Animated movies still haven't fully made the transition from family oriented fare to a more "adult" state of mind. The New York Times profiled Brett Morgan's (The Kid Stays in The Picture) Chicago 10, an animated documentary that tells the story of the infamous 1969 trial of the Chicago Seven as possibly the next step in animated films.

In 1968, eight student protest leaders and counter-culture figures were charged with conspiracy to incite violence at the 1968 Democratic Convention. Originally, the group was comprised of eight defendants including Abbie Hoffman, Jerry Rubin and Black Panther Party activist Bobby Seale -- Seale's case was later separated from the group. It took two years and a series of appeals for the seven defendants to finally be found not guilty of the charges. Morgan's film uses motion capture animation to re-create the events of the trial. He says, "I didn't want the film to be a valentine to the '60s. I didn't want to see a bunch of old men talking about how vibrant they were in their youth -- they'd be looking at their grandfathers." Morgan worked with original trial transcripts for the film with voices provided by Mark Ruffalo, Hank Azaria, and Nick Nolte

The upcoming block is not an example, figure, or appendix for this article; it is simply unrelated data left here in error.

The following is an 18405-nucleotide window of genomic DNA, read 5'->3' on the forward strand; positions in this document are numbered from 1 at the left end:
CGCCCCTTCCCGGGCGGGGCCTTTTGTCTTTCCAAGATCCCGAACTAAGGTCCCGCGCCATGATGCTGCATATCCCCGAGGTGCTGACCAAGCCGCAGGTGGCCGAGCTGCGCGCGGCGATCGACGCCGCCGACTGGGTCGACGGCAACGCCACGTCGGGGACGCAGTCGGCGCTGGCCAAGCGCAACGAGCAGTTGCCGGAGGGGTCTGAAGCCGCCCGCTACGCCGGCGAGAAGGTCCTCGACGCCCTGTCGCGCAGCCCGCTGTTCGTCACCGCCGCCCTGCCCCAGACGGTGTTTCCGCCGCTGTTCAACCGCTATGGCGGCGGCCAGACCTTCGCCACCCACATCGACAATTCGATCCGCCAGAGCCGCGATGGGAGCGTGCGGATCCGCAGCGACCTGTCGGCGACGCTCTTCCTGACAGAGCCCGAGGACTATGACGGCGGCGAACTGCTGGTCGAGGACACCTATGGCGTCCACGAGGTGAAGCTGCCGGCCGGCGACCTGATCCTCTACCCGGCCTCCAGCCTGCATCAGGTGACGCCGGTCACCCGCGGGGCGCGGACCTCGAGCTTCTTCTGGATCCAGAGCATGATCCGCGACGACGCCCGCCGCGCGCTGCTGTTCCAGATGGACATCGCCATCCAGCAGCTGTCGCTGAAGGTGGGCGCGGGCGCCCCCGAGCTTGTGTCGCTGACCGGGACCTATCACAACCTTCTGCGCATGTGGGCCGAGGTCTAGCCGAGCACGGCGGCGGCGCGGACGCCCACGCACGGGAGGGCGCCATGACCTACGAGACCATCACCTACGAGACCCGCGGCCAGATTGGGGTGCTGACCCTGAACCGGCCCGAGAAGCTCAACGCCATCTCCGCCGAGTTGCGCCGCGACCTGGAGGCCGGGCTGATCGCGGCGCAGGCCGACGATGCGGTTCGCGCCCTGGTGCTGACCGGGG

The news is good for Morgan, because there is already speculation of a bidding war when the film opens up the Sundance Film Festival. Set for a 2007 release, we'll have to see if Morgen can successfully blend his style of flashy animation with political commentary.